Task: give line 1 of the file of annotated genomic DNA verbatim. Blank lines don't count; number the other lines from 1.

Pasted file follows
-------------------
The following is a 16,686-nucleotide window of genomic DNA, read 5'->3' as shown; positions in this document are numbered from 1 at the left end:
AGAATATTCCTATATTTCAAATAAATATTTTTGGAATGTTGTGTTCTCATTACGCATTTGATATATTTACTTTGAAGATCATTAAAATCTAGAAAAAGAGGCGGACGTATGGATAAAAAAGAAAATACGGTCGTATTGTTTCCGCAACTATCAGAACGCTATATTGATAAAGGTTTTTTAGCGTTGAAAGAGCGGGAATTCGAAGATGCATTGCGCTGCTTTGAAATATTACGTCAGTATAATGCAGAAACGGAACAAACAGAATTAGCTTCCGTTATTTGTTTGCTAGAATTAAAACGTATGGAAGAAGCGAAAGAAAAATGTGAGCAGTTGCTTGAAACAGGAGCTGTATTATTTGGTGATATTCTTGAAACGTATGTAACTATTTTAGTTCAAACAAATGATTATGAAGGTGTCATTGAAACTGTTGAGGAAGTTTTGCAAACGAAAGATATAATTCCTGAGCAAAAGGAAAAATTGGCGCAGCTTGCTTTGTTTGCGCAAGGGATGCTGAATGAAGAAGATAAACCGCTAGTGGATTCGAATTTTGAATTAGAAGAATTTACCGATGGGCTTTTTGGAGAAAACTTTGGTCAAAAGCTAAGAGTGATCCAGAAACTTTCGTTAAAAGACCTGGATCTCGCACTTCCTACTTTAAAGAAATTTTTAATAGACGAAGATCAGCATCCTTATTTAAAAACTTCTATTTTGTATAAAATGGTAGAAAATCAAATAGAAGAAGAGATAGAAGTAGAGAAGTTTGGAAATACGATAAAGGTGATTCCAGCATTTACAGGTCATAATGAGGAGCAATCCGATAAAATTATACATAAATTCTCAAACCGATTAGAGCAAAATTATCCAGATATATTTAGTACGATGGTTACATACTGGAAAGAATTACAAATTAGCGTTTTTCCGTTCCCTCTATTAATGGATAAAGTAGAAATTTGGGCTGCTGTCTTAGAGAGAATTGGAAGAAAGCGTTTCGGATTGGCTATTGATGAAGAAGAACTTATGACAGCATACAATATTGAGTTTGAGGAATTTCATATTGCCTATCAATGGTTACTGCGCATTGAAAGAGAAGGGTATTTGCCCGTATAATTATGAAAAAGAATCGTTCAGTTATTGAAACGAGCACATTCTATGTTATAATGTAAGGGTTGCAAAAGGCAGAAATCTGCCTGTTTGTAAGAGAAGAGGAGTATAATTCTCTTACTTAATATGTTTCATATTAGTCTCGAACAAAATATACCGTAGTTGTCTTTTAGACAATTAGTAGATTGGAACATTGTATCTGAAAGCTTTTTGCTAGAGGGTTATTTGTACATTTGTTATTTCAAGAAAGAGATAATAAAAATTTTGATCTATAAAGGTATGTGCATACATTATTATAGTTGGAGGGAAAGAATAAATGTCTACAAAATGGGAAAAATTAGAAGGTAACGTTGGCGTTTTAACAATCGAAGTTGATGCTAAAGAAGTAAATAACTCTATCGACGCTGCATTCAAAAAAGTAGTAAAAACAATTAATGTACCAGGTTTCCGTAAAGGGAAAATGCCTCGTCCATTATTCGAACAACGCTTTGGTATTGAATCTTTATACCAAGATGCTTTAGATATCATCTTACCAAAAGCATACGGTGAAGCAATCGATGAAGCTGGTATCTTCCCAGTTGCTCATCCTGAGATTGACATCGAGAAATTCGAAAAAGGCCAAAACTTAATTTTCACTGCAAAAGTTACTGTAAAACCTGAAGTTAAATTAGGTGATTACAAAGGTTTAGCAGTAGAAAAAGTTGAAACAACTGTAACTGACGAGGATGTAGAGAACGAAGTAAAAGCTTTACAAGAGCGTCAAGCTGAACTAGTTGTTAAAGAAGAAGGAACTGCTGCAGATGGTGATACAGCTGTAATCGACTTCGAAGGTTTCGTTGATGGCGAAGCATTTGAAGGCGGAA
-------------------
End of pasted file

The following is a 16,686-nucleotide window of genomic DNA, read 5'->3' as shown; positions in this document are numbered from 1 at the left end: